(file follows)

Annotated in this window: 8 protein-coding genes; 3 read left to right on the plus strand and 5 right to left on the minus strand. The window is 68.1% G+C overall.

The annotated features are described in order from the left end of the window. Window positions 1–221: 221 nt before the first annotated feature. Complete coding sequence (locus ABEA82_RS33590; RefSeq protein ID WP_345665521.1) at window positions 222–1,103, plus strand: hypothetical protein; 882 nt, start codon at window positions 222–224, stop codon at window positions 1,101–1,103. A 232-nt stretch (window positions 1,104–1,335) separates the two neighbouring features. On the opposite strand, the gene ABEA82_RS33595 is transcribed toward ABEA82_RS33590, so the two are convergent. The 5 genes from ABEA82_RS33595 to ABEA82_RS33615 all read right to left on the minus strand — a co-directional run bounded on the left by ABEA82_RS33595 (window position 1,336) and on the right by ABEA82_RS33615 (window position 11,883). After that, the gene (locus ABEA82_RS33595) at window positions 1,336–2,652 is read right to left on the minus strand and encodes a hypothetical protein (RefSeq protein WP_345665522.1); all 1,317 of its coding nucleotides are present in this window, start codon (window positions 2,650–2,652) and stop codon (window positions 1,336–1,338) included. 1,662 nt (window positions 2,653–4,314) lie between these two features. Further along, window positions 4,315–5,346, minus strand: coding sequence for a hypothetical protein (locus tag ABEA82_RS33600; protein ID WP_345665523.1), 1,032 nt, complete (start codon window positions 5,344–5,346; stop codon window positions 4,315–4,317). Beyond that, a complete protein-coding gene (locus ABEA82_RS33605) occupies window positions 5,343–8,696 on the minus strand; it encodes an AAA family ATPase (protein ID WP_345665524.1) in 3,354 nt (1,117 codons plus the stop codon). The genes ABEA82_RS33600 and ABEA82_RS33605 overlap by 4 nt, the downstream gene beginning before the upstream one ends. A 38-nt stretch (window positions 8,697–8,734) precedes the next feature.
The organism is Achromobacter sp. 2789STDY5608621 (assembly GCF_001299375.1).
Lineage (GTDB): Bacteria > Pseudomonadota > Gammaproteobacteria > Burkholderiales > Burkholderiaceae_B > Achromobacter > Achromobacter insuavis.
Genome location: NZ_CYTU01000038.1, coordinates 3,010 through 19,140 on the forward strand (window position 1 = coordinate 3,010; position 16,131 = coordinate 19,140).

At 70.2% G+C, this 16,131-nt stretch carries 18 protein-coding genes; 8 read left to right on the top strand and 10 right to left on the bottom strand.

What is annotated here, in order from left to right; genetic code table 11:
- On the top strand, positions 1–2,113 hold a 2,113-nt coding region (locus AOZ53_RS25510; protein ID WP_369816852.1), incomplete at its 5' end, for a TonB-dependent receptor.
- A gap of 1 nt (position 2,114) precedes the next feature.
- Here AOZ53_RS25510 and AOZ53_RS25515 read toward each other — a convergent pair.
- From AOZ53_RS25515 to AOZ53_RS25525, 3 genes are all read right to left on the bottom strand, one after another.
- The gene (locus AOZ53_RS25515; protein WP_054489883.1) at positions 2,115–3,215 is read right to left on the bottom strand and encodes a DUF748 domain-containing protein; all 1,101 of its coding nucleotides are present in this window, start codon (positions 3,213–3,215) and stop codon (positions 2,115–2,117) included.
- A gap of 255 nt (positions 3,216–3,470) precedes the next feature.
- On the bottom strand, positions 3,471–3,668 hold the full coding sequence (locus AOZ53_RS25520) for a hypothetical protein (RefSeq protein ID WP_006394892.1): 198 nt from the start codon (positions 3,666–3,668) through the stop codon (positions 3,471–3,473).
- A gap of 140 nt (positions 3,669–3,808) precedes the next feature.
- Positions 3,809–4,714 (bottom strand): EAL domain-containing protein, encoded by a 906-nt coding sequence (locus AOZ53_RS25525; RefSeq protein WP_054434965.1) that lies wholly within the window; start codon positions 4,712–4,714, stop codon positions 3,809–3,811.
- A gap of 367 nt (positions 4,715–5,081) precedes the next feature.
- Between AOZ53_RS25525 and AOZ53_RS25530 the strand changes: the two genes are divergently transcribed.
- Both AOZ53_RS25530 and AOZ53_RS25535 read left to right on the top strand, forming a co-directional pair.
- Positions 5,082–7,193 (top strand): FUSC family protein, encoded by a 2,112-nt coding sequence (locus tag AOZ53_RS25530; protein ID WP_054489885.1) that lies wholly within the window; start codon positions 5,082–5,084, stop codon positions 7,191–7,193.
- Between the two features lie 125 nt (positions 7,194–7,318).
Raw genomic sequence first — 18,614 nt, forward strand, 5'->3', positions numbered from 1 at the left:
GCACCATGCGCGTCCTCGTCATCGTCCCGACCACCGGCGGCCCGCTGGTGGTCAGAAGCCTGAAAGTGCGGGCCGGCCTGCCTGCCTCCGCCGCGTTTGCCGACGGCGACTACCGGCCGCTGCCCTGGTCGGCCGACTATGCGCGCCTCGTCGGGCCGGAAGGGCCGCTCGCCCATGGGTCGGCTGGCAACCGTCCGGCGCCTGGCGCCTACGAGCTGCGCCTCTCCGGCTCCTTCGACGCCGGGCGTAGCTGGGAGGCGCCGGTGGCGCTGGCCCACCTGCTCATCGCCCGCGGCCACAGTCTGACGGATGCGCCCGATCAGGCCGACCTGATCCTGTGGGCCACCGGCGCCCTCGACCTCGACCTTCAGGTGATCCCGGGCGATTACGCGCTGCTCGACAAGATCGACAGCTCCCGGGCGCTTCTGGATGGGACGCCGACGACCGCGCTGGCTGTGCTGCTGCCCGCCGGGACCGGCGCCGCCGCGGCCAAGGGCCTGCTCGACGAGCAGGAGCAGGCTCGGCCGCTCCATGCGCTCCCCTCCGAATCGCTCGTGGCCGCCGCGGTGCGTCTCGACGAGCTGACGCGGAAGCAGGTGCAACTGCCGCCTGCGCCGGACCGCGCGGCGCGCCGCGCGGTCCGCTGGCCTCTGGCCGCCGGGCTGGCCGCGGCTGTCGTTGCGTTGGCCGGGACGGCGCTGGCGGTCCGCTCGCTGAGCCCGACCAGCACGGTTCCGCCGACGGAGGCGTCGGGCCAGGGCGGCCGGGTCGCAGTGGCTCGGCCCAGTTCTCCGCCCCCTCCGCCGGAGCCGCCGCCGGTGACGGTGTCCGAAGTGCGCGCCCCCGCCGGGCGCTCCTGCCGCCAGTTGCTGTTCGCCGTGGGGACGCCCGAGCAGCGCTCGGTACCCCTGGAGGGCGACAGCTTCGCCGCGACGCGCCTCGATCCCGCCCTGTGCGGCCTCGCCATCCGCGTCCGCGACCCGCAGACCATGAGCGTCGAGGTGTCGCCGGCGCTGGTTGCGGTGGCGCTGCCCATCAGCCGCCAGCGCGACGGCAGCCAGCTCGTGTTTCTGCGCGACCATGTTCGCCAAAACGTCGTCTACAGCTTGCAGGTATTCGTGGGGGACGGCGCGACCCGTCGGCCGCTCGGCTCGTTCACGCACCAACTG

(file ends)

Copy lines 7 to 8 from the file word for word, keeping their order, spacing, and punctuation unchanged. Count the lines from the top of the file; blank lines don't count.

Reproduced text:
What is annotated here, in order from left to right; genetic code table 11:
- On the top strand, positions 1–2,113 hold a 2,113-nt coding region (locus AOZ53_RS25510; protein ID WP_369816852.1), incomplete at its 5' end, for a TonB-dependent receptor.